[T]here is a first step that all of us can take in resisting the hold of our Inner Rings and the reflex to push away our “repugnant cultural others.”

The Inner Ring that Jabobs refers to is from a C. S. Lewis talk titled “The Inner Rings” which describes our fear of being left out of our preferred social group, of being considered an outsider to the ingroup that we want to belong to. Jacobs’ discussion uses his term “repugnant cultural other” (or RCO) throughout his book. RCO captures how we tend to be repelled by those who disagree with us in politics, religion, or issues such as gun control.

Or another way to summarize his approach is:

The person who genuinely wants to think will have to develop strategies for recognizing the subtlest of social pressures, confronting the pull of the ingroup and disgust for the outgroup. The person who wants to think will have to practice patience and master fear.

I do disagree somewhat with Jacobs’ explanation why some people cast those who disagree with them as enemies worthy of being demonized and even disposed of.

When you believe that the brokenness of this world can be not just ameliorated but fixed, once and for all, then people who don’t share your optimism, or who do share it but invest in a different system, are adversaries of Utopia. … Whole classes of people can by this logic become expendable – indeed, it can become the optimist’s perceived duty to eliminate the adversaries.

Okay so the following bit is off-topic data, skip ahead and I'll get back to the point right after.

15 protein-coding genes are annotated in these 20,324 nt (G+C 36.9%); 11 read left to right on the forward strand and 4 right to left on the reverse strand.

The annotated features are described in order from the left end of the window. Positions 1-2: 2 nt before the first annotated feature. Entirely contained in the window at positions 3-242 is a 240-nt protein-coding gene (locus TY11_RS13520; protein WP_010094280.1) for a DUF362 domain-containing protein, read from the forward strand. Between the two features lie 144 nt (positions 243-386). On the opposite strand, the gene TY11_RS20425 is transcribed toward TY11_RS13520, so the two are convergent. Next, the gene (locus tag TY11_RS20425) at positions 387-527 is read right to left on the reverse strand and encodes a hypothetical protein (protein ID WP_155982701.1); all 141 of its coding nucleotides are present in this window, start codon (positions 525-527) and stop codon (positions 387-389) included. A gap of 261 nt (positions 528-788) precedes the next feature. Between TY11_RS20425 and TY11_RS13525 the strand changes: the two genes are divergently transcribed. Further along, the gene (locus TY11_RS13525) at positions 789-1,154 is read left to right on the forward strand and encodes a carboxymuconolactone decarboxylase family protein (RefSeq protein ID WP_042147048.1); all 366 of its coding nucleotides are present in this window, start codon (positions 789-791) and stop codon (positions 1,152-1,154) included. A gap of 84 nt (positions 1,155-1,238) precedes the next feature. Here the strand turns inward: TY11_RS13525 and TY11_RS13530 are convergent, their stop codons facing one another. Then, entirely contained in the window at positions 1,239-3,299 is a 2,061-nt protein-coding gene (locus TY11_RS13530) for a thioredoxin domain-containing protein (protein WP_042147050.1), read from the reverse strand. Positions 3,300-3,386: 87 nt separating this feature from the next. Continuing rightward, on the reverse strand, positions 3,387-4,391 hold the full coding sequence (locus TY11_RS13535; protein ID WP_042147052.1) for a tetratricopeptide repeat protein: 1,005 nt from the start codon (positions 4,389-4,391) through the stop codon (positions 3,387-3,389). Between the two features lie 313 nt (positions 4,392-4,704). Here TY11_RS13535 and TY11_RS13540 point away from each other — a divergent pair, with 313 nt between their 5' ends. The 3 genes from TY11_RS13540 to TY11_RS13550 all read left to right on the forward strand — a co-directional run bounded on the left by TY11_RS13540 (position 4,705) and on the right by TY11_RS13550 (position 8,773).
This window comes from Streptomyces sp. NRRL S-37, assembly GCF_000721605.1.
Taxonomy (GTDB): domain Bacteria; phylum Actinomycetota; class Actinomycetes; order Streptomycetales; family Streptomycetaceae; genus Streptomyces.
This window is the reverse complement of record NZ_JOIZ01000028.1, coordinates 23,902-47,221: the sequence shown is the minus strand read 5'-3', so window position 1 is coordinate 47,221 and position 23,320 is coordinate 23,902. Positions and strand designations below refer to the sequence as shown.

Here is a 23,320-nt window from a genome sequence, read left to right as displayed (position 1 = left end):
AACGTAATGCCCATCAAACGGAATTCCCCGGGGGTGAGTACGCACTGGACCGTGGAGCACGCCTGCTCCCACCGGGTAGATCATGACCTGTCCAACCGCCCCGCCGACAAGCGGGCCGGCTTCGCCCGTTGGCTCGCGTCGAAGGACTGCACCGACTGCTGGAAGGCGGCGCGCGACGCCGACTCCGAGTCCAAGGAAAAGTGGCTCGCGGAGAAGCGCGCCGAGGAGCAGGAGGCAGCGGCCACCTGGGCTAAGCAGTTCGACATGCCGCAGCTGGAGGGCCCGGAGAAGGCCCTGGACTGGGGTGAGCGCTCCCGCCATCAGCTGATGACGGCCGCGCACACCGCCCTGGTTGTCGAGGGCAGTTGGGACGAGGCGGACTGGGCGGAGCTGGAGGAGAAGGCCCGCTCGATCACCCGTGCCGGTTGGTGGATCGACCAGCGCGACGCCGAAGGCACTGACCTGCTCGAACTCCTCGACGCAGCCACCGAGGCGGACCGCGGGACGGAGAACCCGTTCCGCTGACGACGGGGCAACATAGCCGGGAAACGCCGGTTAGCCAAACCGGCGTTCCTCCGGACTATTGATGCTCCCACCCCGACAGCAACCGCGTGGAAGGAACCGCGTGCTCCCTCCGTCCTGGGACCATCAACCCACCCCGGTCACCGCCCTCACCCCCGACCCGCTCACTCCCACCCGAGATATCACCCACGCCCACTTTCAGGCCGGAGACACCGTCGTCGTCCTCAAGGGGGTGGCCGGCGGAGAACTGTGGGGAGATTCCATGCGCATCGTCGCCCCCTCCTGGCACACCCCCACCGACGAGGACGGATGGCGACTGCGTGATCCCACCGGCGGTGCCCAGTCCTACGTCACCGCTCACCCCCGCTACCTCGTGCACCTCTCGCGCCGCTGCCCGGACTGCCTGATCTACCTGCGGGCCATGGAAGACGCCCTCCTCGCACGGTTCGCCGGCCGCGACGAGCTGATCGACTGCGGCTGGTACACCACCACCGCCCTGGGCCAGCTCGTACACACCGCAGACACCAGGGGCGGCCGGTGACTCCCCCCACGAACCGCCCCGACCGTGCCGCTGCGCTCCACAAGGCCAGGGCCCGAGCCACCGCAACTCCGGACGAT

I wouldn’t label people who think this way necessarily as optimists. I’d say they’re sadly lacking in objectivity. They’re not asking themselves why people who disagree with them could possibly take that position. I’ve seen this especially rampant here in Massachusetts among my liberal friends, where I’ve chosen in some cases not to get into arguments. I know a couple people who have quit talking to me simply because I disagreed with their support for Hillary Clinton as president. Having said that, I’ve also seen conservative, libertarian and Objectivist friends treat people who disagree with them in a less than civil manner.

Jacobs describes how each group creates their own keywords so that allies can easily understand each other while judging other people by their use of these keywords. (It reminds me of Arnold Kling’s Three Languages of Politics in which liberals talk in terms of oppressors and the oppressed, conservatives cast debates in terms of barbarism versus civilization and libertarians judge whether acts impede our freedom or coerce us.) As Jacobs correctly says, “keywords have a tendency to become parasitic: they enter the mind and displace thought.” After all, it’s easier to slap labels onto ideas we agree or disagree with than it is to objectively consider them.